Fall 1992 • Vol. XIV No. 4 PoetryOctober 1, 1992 |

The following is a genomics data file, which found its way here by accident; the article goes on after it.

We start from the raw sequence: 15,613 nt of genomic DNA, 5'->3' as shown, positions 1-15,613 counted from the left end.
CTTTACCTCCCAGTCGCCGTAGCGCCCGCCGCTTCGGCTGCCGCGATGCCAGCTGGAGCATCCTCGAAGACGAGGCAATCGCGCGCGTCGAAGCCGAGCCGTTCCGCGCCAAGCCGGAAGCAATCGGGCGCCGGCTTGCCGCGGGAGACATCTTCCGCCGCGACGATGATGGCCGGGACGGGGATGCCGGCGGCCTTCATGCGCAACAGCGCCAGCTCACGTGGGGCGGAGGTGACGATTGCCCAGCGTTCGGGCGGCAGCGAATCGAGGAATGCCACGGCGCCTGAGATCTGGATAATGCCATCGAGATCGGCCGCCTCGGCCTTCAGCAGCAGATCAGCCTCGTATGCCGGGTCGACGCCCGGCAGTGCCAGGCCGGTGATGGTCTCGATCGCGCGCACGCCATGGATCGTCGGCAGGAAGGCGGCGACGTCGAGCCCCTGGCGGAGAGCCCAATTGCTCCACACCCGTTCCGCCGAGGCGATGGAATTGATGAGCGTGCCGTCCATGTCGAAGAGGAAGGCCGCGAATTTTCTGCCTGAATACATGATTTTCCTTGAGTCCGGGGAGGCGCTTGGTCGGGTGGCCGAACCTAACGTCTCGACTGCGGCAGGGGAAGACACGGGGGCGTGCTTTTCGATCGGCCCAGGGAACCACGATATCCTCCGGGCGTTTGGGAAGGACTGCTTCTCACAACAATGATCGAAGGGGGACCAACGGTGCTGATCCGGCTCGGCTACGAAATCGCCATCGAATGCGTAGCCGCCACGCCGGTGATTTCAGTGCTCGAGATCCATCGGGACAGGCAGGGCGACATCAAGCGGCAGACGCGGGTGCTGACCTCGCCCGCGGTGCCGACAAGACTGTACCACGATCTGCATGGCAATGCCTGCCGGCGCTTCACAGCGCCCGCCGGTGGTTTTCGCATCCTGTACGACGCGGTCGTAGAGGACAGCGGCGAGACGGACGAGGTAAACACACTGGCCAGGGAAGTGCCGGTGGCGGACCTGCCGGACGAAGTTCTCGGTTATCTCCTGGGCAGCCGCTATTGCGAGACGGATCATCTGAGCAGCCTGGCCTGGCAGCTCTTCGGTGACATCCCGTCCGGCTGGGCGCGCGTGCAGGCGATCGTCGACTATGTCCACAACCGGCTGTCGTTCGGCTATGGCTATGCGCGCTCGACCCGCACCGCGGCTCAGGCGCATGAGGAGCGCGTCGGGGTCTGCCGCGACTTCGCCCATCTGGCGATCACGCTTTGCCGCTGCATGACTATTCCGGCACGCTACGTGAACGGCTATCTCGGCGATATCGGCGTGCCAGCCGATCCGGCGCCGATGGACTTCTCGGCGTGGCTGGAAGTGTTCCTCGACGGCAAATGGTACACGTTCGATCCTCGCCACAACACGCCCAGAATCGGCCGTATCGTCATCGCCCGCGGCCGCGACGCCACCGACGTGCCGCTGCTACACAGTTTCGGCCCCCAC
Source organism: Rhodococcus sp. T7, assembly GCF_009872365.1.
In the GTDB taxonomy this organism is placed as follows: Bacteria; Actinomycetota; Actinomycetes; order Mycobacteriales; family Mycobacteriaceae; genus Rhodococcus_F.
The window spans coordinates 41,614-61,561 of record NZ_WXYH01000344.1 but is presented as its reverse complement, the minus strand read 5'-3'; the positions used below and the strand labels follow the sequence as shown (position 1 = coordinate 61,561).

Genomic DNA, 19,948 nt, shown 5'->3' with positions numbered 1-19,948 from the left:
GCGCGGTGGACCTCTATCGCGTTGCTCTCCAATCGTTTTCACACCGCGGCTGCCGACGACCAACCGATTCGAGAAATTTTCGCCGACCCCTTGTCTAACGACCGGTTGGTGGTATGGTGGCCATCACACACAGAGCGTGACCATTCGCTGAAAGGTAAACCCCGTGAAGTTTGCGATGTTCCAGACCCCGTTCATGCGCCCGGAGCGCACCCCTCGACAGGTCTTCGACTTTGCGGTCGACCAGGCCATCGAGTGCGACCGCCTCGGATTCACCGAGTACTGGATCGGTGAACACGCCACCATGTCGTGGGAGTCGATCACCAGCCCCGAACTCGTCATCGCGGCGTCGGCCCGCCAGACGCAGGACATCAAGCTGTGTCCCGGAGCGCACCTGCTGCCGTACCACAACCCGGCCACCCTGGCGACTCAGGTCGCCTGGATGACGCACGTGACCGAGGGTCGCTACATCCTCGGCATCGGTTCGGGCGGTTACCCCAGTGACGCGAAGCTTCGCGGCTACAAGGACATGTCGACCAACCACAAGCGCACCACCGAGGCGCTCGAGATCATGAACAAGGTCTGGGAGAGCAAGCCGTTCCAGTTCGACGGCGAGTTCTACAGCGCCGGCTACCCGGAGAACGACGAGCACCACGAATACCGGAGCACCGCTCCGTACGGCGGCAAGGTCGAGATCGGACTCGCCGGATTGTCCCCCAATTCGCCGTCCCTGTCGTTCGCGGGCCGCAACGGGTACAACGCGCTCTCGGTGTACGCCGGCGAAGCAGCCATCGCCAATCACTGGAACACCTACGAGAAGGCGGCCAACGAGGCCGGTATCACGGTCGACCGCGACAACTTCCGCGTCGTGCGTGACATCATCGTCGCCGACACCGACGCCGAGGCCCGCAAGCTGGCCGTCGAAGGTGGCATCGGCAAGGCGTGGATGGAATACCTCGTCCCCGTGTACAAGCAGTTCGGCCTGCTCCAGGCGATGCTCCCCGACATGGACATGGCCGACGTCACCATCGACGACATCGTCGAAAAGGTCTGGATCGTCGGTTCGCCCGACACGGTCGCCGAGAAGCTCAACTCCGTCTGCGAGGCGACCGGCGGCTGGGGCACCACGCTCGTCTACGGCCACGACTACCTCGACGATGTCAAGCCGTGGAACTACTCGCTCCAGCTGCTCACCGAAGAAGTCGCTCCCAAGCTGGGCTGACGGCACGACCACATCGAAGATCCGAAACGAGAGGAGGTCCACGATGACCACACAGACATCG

These are the years of the empty hands. And what were those just past, swift with the flash of alloyed hulls but carrying no cargo? Outside our lives, my mythical America, dingy rollers fringed with soot deposit cracked syringes and used condoms on beaches tinted gray by previous waves, but I have learned that when a random hour waits just for a moment, hurrying on blistered feet, to catch up to it, everything begins again. All of it is yours, the longed-for mundane: men falling from a cloud-filled sky like flakes of snow onto the ocean, your mother immersed in ordinary misery and burning breakfast, still alive in the small tenement kitchen. You understand I use the second person only as a marker: beyond these sheltered bays are monsters, and tarnished treasures of lost galleons it's death to bring to light. The ships put out and they sink; before the final mast descends, the shadow of a single sailor is burned across the sun, then wrapped in strands of cirrus, his European skin a g

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